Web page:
The writer’s conference Killer Nashville exceeded expectations in many ways, but as I digest the days of panels and speakers and most importantly dive into writing again I’m thinking about Plot Twists. At Killer Nashville three great panels touched on this: How to Write Effective Plot Twists, No Soggy Middles, and Creating Tension in Your Story. What I liked best about the panels is that there is no “perfect solution”. After all, every story is different, every author’s voice is different, however, there are many points that an author can reflect upon. I take notes at these events as if there is an exam (leftover from graduate school days?) and looking over them a few points stand out to me today. Mainly the idea of spending time on the villain. Sounds simple, right? Killer Nashville is mainly thriller and mystery writers and the advice and discussions crossover between the two…however I think that when writing a thriller the audience may know exactly who the villain is that villain should be evil (Hannibal Lector and his evil out of prison alter ego were both known to the reader/viewer and both were evil personified). I write mysteries and it’s not always as clear; after all, I want my audience to know the villain but not point to them on page 5 and say there they are, mystery solved. My villain needs to be concealed until the reveal and at the same time not so much of a surprise that the reader says, not possible. As I return to work on my manuscript I’ll be giving particular focus to this development. Are they enough of a villain to be satisfying? And are the means and reasons they went undetected well-constructed? Any thoughts about the well-constructed villain. Any favorites, any weak ones? Agatha Christie’s villain in the Murder of Roger Ackroyd certainly wasn’t obvious by any stretch of the imagination but, to me, he was completely believable once revealed. There have been many others since…..
One of the perks of being a Random House author is that you get invited to webinars where various publishing folk tell you about things they think you should know. I love going to these webinars. You don’t know who else is sitting in, of course, because you’re just looking at a screen with a picture on it, but I like to imagine Paula Hawkins sitting across from me in the void and thinking, “What if Maggie Dove met The Girl on the Train? Why don’t I call Susan and ask?” Anyway, yesterday the topic was “What’s New in Social Media.” The speaker was a young woman who handles all the social media at Penguin Random House and she had a lot of interesting tidbits. Here are some of them. 1. Share content you enjoy. (Yes, it’s okay to post all those pictures of dogs!) Readers want to know who you are and what your interests are. Social media is about getting across your personality! 2. You don’t need to be on every platform. Pick the one you like. But. If you are only going to pick only one, go with Facebook. That’s the big one, with more than a billion users. She advised authors to set up a fan page because while there are limits to the number of friends you can have, there are no limits to the number of fans you can have. 3. Twitter and Facebook tend to attract older users. The newer platforms, such as Snapchat, tend to draw younger ones. She said young people tend to colonize the new platforms and then the old people move in. 4. Because it’s the internet, there are always going to be some haters. Don’t respond. Don’t get upset. Don’t dwell. (But don’t forget. Never forget! 🙂 ) 5. One of the most exciting new platforms is called Litsy. It’s an app for your phone, and it’s all about books. When you go on, it’s a little like instagram, except that there are only pictures of books. You can take pictures of books you’re reading and post them and write blurbs about them. I posted a picture of my fellow Miss Demeanor Cate Holahan’s book, The Widower’s Wife, against a red pillow, since it’s a domestic thriller. Best of all, it’s a new platform and only has 28,000 or so users so far, so joining Litsky gives you chance to get involved with something on the ground floow. (Imagine if you’d joined twitter when it had only a few thousand users!)If you do decide to join, let me know and I’ll follow you. There’s another platform that’s similar called Reco. I haven’t checked that out yet. Probably her most important advice is to have fun with it. Social media really is about connecting. What about you? Which platforms do you like?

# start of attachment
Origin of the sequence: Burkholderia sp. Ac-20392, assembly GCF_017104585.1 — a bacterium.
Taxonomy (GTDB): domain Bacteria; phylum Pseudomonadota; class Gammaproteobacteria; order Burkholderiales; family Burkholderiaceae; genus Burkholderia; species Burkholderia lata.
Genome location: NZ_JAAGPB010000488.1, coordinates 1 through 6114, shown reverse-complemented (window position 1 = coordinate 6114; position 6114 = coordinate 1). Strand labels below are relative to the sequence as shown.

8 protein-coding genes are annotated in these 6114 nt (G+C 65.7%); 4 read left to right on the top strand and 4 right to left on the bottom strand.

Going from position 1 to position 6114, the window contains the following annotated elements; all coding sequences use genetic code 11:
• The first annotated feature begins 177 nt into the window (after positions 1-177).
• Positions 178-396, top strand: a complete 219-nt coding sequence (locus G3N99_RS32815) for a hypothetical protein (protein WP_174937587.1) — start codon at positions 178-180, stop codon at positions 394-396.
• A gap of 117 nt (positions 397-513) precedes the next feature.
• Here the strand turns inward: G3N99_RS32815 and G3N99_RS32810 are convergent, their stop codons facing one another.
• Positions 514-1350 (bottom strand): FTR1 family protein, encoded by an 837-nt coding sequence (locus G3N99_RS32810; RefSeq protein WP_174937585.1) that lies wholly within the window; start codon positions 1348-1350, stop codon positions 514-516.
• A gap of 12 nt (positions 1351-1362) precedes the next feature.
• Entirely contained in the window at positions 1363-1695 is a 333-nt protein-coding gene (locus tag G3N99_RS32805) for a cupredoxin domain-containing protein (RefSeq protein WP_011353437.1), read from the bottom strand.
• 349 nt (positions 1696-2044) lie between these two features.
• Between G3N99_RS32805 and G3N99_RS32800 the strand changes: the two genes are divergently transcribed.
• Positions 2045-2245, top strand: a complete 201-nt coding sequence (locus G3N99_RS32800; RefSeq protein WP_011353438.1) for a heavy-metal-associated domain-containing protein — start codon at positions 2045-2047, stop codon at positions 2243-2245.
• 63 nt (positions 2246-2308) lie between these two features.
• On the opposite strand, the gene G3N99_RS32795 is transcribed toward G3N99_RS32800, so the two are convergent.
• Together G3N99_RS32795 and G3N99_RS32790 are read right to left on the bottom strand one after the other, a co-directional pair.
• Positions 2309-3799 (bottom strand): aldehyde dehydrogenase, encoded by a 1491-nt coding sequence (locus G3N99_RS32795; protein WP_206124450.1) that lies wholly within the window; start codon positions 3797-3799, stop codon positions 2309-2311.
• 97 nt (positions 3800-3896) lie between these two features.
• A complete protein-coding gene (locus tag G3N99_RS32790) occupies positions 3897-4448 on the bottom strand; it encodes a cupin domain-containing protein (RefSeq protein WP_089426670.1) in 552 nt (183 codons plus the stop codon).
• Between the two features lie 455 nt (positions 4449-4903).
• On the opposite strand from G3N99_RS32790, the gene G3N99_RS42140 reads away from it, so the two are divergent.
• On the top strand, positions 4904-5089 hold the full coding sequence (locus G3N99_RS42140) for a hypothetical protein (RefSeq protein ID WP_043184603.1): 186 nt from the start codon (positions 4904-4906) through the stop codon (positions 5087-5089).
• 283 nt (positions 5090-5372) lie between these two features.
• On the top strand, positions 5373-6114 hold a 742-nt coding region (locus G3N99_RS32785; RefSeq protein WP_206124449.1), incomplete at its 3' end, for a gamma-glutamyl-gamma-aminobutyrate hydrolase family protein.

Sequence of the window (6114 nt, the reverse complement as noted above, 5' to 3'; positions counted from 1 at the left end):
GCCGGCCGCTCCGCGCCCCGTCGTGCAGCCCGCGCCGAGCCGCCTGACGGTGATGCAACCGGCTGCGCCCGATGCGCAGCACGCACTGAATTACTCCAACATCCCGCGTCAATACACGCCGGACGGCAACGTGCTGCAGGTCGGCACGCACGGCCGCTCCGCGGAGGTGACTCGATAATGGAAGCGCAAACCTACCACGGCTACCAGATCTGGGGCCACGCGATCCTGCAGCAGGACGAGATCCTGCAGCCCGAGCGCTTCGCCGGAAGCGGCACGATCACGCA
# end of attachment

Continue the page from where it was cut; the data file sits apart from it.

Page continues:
This is my week for going over the copy-edited version of my new novel, Maggie Dove’s Detective Agency (which will be coming out on November 8.) It’s my last chance to make changes before it goes into publication, which means it’s my last chance to get everything right. On every page of the draft, there are notes from the copy-editor. Sometimes he just wants me to think about a word. Other times it’s more substantive. Here are some sample questions: 1. Timing is very important in mysteries, as you can imagine. At one point I say that something happened two weeks ago, but actually it happened 20 days ago. Fix that! 2. Early in the novel I refer to a cat as having green eyes, but later on he has yellow eyes. Fix that! 3. I keep misusing “further” and “farther.” 4. Maggie has a conversation with her nemesis, Walter Campbell, and she feels badly for him. But soon thereafter she loses her temper. Take more time, the copy editor cautions. Wait a beat before she yells. 5. I tend to use the word “dumbfounded” a lot. Which I frequently am. But I shouldn’t use it too much. 6. I refer to a book of magic spells. (There are witches in this book!) But I got the title wrong. I fixed it. And so on. None of these things are onerous, but it’s important to get it all right. There’s nothing worse than finding a mistake in a book. Completely damages the author’s credibility. In my first Maggie Dove mystery, the copy-editor found a real doozy. I was referring to a psalm and got the number wrong. Maggie Dove is a Sunday School teacher and that would have been an embarrassing mistake. One of my favorite things about this process is that it does give you a chance to fix mistakes, which is not something you always get in life. Wouldn’t it be nice if there were someone walking alongside you saying, “Just a minute. Are you sure you want to do that?” (Maybe that’s my husband’s job.) Anyway, only 100 more pages to go through and then my new mystery will be as fresh and shiny as I can make it. Then I can get going on a first draft of a new book and make whatever mistakes I want! Have you ever found a mistake in a book? Or have you made one? (In a book, or in life?)